There are other injuries to be concerned about too, Cody Prewitt and Denzel Nkemdiche. Freeze mentioned that Denzel could have a fracture. The implication was his injury was the worst. You can read into that that he expects the others to be back. That’s on a Saturday night right after the game, however. Sometimes injury news becomes clearer the morning after, for better or worse.

Ole Miss had made great improvement in stopping the run over the last month. Even with Robert Nkemdiche they had been vulnerable for periods of time over the first three games of the year.

Freeze said LSU presented the best combination of line and running backs that Ole Miss has faced this year.

Auburn will bring a physical run game to town as well. Ole Miss will need Robert Nkemdiche to be at this best, but the Rebels are going to have to tackle better too. They didn’t always do that against the Tigers’ big backs.

In the big picture the Rebels still control their own destiny. If they win out they’ll win the division.

That’s easier said than done.

Whatever the coming week and the rest of the season brings in terms of health the Rebels are going to have to find a way to stop power running teams.

Arkansas and Mississippi State can do it too.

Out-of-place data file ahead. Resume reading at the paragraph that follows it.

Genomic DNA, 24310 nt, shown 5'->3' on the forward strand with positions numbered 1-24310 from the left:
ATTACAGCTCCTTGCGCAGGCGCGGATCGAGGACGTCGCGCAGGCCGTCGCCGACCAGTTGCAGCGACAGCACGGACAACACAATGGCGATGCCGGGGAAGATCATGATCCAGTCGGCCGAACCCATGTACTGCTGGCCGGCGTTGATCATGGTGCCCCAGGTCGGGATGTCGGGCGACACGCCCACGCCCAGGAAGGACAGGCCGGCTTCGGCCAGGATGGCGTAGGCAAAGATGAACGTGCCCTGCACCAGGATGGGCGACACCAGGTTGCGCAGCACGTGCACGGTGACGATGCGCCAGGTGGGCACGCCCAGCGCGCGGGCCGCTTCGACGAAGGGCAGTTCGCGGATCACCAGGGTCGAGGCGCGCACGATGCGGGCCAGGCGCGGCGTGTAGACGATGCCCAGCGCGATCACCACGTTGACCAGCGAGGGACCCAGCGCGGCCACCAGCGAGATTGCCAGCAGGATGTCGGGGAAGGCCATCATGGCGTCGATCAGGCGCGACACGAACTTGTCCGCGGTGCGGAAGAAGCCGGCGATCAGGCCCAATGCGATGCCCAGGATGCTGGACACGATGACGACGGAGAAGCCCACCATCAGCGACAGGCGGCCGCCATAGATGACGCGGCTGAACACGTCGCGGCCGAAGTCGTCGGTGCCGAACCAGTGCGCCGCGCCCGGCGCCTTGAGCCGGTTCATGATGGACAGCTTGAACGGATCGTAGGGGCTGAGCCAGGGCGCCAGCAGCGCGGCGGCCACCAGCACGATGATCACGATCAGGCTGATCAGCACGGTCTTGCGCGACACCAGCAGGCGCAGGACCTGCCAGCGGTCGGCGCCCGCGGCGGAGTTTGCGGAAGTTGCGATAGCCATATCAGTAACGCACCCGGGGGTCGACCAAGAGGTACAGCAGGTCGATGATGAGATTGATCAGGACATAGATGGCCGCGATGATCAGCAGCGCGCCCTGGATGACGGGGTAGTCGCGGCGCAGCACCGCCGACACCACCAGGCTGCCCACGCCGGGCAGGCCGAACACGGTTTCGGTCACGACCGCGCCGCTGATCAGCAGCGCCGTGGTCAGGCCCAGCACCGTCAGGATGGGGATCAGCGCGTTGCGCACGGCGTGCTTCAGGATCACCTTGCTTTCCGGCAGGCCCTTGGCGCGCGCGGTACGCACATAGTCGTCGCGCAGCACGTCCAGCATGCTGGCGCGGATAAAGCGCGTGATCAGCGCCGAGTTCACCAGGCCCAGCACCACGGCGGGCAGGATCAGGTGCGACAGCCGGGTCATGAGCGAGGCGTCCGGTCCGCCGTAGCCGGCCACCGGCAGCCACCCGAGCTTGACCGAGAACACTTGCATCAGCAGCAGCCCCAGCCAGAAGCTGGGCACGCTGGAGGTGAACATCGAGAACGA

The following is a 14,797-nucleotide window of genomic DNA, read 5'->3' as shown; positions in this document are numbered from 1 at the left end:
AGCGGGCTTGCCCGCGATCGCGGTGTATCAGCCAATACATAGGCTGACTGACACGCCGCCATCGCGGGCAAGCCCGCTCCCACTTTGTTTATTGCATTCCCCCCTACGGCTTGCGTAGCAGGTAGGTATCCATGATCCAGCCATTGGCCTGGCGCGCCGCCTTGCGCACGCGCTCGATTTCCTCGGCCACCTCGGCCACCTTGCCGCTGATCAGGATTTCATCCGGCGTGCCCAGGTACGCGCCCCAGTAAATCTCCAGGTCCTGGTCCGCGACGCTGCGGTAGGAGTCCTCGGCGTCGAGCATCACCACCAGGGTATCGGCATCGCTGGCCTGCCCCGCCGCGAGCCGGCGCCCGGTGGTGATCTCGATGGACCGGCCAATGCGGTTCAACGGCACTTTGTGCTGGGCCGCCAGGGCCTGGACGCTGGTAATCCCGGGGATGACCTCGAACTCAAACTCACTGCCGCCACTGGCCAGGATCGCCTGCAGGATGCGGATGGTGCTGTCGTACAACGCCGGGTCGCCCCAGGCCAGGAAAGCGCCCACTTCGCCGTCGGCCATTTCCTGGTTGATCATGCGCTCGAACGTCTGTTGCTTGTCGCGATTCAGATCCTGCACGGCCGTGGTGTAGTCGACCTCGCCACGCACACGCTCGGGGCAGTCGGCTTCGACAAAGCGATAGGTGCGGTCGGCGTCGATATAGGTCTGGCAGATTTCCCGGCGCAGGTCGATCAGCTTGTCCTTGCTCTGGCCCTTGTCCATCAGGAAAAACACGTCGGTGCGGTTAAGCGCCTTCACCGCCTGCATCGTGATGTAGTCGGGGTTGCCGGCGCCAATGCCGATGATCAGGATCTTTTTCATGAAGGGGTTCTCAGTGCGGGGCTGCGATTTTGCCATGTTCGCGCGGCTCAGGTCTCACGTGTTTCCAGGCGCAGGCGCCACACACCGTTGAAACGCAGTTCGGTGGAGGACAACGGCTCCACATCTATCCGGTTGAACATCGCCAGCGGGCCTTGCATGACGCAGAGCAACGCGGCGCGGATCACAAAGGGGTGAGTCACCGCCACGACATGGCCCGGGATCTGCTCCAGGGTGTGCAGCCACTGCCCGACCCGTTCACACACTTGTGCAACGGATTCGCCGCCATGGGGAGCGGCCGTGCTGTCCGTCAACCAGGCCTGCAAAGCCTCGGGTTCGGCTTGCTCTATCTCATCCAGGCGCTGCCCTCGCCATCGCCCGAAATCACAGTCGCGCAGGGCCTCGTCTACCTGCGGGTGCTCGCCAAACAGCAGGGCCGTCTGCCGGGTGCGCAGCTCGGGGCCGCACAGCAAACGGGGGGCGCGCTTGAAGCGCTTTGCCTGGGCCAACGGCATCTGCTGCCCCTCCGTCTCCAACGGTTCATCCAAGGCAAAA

A 7-0 start was great. I don’t think too many expected the Rebels to run the table.

Now we’ll see how they respond to disappointment and if they can refocus, regain their confidence, execute and recapture a special season.

 

Denham Springs, La., native, Mississippian since 1989 with a stop in Meridian before arriving in Tupelo. Daily Journal beat writer since 1996, covering Ole Miss since 2002. Proud Northeast Louisiana alum. Follow me on Twitter @parrishalford and listen to John Davis and myself daily with The Ole Miss Beat on Rebel Sports Radio.

Posted in Football
  • Lee814

    Parrish, if you would have told me before the season that OM would be 7-1 after eight games, I would have been excited. You never want to lose a game, but if you do, this was the one to lose. Auburn and MSU were already must win games in order to win the West. That is still true today. As you said, win out and you win the West. My only hope is that we go back to playing our style of offense. It is pretty apparent the last couple of games that Freeze has gone very conservative in play calling and relying on the defense to win the game. However, that is not the best style of offense for our offensive line and quarterback.

    • Parrish Alford

      The conservative play-calling assumes you’ll get enough offense to support your defense. That didn’t happen last night. It will be harder to open things up if Tunsil doesn’t play. The Rebels do indeed control their own destiny. That’s a good spot to occupy. However, the run defense is a concern. These other running teams will follow the lead of LSU not Alabama, which also tried to run wide on the Rebels, something you can’t do with much success.There was a widely held belief at the beginning of the season that this Ole Miss offense would go as far as Bo Wallace could take it. It seems to be playing out that way.